UEFA to stop putting alcohol in front of Muslim players
UEFA has announced that it will no longer place alcohol bottles or sponsors linked to alcohol in front of Muslim footballers at press conferences.
The news comes in response to players involved in Euro 2020 removing alcohol bottles, such as France's Paul Pogba, which had been placed in front of them in press conferences.
European football governing body UEFA has stressed the difference between removing alcohol based on religious grounds and removing products based on lifestyle and fitness choices, for which players could face potential fines.
Pogba, being an openly practising Muslim, followed Cristiano Ronaldo's stance as he removed Coca-Cola bottles at the beginning of his press conference following Portugal's match against Hungary.
When asked about what Islam means to him as a person in 2019, the Manchester United midfielder said, "It's everything. That's what makes me thankful for everything."
"It made me change, realise things in life. I guess, maybe, it makes me more peaceful inside. It was a good change in my life because I wasn't born a Muslim, even if my mum was. I just grew up like that, respect for everyone."
"Islam is not the image that everyone sees - terrorism... What we hear in the media is really something else. (Islam is) something beautiful."
"You get to know it. Anybody can find that he feels connected with Islam."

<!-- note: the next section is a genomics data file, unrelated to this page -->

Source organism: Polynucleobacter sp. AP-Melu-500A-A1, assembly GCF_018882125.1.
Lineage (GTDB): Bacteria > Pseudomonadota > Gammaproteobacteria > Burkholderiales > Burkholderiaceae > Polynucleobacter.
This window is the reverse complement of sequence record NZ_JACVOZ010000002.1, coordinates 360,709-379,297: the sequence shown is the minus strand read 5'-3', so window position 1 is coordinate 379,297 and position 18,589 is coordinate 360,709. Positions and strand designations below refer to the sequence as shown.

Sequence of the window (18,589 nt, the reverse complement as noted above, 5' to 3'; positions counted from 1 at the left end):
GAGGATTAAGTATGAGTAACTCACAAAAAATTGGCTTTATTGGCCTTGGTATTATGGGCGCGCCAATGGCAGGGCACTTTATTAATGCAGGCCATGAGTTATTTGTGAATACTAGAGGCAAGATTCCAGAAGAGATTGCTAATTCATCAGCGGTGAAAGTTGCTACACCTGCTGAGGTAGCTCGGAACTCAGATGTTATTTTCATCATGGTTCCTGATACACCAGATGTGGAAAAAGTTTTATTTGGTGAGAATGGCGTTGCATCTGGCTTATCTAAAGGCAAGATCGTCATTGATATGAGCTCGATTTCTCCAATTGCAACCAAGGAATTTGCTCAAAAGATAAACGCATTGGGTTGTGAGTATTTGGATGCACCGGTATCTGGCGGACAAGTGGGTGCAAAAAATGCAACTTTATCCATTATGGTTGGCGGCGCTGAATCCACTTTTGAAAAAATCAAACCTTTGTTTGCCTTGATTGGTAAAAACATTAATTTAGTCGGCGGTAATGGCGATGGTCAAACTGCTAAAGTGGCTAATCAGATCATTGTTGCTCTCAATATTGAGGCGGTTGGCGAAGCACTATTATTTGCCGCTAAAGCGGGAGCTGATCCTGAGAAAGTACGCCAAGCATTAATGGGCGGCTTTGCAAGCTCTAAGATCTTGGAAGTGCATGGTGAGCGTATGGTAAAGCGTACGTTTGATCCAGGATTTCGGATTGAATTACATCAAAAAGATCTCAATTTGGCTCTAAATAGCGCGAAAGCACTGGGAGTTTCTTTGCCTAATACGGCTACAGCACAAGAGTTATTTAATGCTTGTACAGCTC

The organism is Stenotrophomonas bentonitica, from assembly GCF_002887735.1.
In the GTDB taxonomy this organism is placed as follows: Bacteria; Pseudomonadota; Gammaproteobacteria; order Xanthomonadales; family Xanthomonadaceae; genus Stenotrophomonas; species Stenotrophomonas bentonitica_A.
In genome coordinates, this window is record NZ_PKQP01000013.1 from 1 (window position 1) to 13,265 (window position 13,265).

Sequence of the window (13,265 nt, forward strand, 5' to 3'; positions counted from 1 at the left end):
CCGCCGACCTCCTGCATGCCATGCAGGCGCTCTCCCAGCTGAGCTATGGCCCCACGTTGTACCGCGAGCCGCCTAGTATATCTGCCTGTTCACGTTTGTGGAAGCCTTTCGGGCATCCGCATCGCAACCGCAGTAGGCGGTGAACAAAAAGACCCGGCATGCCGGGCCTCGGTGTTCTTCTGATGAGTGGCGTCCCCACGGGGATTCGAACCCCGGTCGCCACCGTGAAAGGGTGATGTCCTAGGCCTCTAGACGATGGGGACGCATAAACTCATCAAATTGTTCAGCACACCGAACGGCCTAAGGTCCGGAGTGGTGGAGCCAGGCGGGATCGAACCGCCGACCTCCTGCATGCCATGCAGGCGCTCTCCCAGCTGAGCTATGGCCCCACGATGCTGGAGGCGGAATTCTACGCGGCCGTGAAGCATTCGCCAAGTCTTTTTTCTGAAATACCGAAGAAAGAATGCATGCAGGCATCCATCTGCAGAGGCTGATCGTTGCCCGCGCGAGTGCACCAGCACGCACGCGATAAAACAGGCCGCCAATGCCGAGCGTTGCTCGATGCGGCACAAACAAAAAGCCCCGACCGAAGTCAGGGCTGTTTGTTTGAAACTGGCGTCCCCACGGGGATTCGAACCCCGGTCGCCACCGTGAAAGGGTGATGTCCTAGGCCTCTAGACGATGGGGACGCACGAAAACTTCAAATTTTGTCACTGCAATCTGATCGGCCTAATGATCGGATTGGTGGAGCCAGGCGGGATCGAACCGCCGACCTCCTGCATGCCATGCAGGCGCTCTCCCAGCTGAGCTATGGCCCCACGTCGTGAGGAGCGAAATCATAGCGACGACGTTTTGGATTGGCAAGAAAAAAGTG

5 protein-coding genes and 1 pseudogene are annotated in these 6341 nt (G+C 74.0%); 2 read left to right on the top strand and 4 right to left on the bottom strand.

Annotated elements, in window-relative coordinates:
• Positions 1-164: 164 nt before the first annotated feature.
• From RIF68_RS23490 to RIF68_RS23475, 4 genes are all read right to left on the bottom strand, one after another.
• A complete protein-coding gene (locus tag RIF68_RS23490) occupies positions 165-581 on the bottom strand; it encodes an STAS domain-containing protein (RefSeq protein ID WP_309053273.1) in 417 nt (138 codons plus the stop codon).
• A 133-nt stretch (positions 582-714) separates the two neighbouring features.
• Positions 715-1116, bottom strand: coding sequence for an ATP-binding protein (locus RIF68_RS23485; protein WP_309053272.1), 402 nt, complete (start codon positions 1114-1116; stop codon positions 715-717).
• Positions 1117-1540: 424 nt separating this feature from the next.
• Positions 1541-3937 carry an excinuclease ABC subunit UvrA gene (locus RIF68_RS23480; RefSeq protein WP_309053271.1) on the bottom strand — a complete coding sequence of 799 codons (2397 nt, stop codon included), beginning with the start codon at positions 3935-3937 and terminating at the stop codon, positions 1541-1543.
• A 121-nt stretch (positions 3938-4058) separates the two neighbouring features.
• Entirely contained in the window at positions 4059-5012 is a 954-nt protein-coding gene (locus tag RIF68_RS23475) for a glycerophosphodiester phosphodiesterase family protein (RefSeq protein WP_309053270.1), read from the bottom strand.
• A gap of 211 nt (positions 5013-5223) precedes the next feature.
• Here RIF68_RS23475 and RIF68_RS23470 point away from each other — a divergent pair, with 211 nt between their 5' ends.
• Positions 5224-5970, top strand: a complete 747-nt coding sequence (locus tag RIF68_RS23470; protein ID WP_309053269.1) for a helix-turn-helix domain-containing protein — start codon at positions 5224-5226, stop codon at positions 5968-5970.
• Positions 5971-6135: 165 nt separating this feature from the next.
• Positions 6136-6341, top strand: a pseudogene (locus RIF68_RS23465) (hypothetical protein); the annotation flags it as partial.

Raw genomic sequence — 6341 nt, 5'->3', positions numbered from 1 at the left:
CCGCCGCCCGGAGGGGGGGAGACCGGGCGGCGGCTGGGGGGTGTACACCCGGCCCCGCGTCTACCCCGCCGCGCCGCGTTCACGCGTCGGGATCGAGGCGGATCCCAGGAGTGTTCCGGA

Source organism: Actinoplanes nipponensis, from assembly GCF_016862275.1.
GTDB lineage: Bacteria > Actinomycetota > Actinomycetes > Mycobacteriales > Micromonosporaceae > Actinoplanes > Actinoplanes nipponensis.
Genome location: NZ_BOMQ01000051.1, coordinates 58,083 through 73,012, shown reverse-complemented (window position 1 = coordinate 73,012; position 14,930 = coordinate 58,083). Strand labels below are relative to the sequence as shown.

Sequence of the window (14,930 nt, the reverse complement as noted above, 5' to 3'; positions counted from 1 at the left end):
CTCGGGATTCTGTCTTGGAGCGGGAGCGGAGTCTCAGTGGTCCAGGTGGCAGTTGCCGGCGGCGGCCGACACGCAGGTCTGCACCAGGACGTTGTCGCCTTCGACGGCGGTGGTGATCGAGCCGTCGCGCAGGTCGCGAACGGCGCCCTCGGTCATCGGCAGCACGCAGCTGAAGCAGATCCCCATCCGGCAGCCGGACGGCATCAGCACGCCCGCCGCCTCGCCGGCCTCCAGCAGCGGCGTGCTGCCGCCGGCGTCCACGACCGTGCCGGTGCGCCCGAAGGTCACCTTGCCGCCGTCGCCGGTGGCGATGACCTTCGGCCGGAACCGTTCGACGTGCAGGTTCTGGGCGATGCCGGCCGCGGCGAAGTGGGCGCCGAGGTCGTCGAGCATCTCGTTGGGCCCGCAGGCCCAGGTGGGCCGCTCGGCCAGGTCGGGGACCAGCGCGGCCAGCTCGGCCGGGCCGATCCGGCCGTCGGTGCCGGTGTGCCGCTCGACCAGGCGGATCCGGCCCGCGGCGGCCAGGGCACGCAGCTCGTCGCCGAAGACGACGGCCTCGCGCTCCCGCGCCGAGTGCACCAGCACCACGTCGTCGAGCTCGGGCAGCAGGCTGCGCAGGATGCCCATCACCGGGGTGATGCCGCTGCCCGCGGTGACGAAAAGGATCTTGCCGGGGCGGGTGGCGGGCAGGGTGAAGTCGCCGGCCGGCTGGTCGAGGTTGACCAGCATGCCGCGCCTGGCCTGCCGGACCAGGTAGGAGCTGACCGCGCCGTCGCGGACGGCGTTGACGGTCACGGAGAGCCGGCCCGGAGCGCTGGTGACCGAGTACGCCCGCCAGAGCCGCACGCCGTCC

Fellow team player, Karim Benzema, also a devout Muslim and of Algerian descent, noticeably had no alcohol bottles in front of him following France's 2-2 draw with Portugal on Wednesday.
Meanwhile, Saturday sees the launch of a new Muslim athletes charter in the UK, which is the first of its kind. Founded by Ebadur Rahman, who formerly worked for the Football Association, Rahman also shared his thoughts on the Paul Pogba incident:
"The recent example of Paul Pogba hiding the beer bottle highlights the need for education," says Ebadur.
"Having worked in sport, I am well aware of the difficulties being able to practise my religion,"
"After speaking extensively to athletes and clubs, we felt it was the right time to have a Muslim athlete charter in place in the UK. We believe it is the first and only one of its kind."
"Clubs and organisations are joining a positive movement of solidarity, equality and recognition of the contribution Muslims make at their respective clubs and teams."
Anti-racism campaigners Kick it Out, and the Football Supporters' Association has also given their backing to the charter.
A Brentford FC spokesman said: "Muslims are the second-largest faith community in the UK and the fastest-growing, with around 70 Muslim players at Premier League clubs."
"Assisting clubs to support those players to be themselves both at home and at work is invaluable. This charter and the support that goes with it is something that is needed and will be welcomed by clubs.